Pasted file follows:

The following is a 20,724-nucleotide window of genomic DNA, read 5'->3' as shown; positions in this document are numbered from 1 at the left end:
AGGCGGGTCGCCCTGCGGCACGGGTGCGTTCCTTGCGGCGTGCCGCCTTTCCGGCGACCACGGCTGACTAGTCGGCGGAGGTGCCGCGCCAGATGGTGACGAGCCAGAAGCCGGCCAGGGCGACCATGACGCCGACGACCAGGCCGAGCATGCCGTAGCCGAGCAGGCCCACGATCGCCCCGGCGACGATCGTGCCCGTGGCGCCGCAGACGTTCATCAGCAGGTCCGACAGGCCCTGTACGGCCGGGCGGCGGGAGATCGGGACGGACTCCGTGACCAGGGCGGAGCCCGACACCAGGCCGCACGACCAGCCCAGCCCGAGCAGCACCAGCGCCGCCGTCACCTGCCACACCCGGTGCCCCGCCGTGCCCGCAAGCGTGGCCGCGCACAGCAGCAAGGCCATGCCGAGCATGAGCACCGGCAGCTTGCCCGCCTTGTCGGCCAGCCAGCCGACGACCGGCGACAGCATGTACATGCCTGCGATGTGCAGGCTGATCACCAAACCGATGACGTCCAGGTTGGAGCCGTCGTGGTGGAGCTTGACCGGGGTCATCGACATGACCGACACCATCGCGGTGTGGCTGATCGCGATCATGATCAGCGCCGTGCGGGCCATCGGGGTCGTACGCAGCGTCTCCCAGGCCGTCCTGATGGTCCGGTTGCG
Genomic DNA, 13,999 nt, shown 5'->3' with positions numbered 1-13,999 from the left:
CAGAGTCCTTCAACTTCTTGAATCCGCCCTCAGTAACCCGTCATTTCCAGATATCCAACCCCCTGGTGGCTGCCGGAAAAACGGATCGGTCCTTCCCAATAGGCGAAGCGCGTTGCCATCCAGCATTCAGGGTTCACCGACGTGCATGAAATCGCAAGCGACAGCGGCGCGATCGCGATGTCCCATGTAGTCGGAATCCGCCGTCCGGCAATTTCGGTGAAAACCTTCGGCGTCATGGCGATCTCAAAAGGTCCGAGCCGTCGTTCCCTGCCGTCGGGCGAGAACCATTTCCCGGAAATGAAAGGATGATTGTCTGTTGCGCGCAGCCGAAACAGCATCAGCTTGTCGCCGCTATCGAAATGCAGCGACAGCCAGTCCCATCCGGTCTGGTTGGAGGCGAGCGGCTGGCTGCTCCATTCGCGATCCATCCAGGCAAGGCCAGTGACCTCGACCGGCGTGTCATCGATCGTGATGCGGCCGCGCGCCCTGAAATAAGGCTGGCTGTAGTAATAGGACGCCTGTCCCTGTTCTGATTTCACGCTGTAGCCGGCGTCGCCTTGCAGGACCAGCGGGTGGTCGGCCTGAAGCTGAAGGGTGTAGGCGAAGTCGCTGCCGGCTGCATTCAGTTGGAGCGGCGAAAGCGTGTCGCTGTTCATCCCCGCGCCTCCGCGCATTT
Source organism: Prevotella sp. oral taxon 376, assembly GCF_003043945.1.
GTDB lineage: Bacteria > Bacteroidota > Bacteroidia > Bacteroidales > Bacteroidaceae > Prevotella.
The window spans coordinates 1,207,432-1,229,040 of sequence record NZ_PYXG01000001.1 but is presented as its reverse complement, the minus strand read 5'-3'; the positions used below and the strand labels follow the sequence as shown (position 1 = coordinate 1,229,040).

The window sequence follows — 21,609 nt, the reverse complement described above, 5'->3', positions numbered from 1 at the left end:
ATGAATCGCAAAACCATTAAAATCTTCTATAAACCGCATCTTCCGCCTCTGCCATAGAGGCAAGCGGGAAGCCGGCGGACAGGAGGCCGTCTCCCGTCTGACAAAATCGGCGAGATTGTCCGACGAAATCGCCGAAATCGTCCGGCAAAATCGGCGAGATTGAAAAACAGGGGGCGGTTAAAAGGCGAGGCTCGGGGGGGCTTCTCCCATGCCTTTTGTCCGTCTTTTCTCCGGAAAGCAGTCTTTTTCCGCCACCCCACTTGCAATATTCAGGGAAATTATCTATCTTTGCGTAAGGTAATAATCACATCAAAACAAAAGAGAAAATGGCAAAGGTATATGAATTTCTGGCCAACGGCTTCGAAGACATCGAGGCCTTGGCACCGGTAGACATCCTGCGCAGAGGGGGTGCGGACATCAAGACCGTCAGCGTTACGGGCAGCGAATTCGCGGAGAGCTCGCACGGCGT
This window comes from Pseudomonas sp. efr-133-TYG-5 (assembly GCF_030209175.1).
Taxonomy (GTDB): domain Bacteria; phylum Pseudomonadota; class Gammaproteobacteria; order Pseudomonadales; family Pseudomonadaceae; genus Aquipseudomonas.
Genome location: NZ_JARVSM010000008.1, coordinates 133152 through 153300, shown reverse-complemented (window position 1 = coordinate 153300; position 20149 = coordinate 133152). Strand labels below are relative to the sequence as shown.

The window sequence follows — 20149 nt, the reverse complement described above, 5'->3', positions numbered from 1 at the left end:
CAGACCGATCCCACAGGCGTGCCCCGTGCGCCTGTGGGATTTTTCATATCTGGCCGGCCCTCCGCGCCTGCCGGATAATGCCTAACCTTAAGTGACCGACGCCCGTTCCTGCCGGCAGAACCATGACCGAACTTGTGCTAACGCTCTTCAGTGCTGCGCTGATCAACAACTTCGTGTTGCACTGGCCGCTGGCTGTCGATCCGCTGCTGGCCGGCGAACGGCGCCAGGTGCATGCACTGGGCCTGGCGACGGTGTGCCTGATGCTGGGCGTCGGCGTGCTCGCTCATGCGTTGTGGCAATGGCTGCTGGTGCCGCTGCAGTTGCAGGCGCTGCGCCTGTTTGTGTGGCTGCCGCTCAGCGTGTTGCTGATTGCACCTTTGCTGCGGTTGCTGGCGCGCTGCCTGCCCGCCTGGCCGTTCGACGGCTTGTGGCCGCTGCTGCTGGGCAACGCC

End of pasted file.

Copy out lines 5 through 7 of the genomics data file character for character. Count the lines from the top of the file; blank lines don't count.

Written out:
Source organism: Prevotella sp. oral taxon 376, assembly GCF_003043945.1.
GTDB lineage: Bacteria > Bacteroidota > Bacteroidia > Bacteroidales > Bacteroidaceae > Prevotella.
The window spans coordinates 1,207,432-1,229,040 of sequence record NZ_PYXG01000001.1 but is presented as its reverse complement, the minus strand read 5'-3'; the positions used below and the strand labels follow the sequence as shown (position 1 = coordinate 1,229,040).